re: Switching from Vim to Neovim VIEW POST

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re: Yet I have actually gone ahead and migrated away... to Neovim. Why?
 

Better support for asynchronous jobs is the main one, although newer Vim versions have narrowed the gap.

Also, the project is a lot more active.

 

Better support for asynchronous jobs is the main one, although newer Vim versions have narrowed the gap.

What does NeoVim do that Vim does not?

Also, the project is a lot more active.

Because Vim is mature and NeoVim is not.

Hardly. Neovim is a fork, so to suggest that it suddenly became less mature when it was forked is disingenuous.

It also has saner defaults, APIs for writing plugins using Python or Node.js, and an embedded terminal.

APIs for writing plugins using Python or Node.js

Vim supports Tcl, Python 2/3, Perl, Ruby and Racket. Is that not enough for you?

and an embedded terminal.

So does Vim (when compiled with +terminal).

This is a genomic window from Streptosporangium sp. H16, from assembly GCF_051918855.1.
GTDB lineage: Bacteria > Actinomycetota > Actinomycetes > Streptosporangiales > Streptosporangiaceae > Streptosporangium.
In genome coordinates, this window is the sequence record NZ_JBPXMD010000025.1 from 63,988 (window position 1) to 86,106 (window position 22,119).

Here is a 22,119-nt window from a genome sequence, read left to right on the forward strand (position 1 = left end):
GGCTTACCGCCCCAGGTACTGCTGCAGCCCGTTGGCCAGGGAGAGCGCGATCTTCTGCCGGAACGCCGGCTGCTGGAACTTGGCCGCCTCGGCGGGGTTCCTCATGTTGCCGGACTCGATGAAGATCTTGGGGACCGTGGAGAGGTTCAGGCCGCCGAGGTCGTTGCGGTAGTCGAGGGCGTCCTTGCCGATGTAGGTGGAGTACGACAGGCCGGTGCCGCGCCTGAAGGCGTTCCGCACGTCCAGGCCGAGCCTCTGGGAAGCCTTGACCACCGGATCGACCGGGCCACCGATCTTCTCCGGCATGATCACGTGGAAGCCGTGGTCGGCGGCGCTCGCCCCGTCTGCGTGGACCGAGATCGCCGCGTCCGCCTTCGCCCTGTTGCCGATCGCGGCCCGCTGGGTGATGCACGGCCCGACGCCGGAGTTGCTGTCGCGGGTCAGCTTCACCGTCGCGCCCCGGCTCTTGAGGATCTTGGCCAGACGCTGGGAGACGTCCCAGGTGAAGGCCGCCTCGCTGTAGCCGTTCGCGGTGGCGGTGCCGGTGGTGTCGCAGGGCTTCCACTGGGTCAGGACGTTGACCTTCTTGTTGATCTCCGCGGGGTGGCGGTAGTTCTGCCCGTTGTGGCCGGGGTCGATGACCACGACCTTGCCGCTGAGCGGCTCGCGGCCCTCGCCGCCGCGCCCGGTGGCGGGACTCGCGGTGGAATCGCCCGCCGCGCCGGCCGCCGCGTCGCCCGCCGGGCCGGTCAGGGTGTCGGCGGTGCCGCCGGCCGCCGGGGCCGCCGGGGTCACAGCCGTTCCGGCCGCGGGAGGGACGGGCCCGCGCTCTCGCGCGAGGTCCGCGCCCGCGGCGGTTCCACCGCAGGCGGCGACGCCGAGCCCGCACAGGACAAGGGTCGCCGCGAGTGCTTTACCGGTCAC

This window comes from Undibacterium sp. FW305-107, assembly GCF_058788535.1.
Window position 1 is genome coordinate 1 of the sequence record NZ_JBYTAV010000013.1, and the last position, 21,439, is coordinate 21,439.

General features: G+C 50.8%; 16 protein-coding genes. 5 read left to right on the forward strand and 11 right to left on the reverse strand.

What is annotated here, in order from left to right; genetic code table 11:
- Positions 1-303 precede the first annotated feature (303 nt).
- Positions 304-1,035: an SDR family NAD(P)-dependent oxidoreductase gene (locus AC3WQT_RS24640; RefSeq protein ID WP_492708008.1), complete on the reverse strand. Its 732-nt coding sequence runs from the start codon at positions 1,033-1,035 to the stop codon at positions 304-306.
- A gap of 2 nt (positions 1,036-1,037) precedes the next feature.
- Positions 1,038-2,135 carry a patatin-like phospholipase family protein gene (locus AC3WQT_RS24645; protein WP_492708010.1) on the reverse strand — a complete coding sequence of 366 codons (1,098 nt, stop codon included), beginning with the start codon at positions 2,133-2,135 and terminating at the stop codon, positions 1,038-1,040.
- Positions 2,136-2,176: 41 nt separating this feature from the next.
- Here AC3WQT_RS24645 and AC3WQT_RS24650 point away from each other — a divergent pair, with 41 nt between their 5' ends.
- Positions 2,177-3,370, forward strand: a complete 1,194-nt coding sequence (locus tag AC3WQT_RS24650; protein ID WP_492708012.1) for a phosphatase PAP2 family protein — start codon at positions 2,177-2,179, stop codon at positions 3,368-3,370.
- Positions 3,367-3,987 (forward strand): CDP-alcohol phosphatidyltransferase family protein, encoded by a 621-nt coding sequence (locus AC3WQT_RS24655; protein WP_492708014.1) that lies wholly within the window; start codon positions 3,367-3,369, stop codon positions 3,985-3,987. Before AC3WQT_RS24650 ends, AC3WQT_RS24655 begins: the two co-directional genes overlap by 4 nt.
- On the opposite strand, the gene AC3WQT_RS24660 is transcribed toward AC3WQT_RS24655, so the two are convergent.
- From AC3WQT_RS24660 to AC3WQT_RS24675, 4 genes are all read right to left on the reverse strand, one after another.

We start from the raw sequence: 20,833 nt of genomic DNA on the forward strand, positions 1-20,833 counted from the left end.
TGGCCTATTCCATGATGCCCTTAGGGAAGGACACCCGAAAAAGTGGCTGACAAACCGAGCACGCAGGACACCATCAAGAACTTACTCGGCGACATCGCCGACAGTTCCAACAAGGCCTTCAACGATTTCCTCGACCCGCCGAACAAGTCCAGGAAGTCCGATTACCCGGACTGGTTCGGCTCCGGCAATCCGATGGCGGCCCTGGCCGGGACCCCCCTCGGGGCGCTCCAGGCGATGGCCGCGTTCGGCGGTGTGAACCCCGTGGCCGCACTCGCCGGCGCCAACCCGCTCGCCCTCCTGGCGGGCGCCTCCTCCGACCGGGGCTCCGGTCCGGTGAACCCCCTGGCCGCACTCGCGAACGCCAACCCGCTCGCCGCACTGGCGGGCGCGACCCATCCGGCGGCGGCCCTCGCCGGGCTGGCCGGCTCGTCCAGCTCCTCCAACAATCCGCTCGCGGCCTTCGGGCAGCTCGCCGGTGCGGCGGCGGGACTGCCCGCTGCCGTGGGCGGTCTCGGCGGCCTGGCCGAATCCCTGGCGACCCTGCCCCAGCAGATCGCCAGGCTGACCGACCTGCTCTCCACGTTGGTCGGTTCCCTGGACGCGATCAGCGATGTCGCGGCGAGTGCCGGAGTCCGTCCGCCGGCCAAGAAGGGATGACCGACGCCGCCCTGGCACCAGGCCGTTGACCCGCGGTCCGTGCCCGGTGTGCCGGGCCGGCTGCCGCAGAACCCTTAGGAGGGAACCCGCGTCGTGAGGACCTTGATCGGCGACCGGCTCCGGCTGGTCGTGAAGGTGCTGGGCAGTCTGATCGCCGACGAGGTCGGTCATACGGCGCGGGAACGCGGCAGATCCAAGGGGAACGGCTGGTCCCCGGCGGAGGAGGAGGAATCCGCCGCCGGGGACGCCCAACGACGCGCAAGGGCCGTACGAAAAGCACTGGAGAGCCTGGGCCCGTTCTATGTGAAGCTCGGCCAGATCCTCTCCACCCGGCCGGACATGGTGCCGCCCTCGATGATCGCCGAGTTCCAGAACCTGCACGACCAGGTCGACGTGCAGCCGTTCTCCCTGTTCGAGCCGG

Neovim always has the terminal - there's no question of it needing to be compiled in explicitly, so you will never be caught by your Linux distro not compiling it in.

The Python API client is the reference implementation, but since it's RPC based it's language agnostic, and there are a wide range of clients.

so you will never be caught by your Linux distro not compiling it in.

That's a solvable problem...

Not really. What if you have to use a specific distro on a server due to client requirements? Happened to me this year.

I never had the problem of having to use Linux (or even one special Linux) for anything - but I doubt that the client disapproves having a compiler installed.

(Chances are that the "huge Vim" of the specific distro has terminal support anyway.)

It probably does in most cases, but because Neovim doesn't require stuff like that to be specifically enabled, you can guarantee it's there.

Ultimately the presence of Neovim is undoubtedly a good thing. It provides an alternative to Vim that's extremely easy to migrate to seamlessly. Also, the mere fact that it exists has spurred development along similar lines - Vim has been adding features that were pioneered by Neovim, so even if you stick with Vim you'll see some benefit.

I've also yet to do anything in vim where I thought, "I wish this terminal I'm using was inside my text editor"

I'm told the typical use case is a REPL, which makes sense to me, but haven't had the occasion to try it

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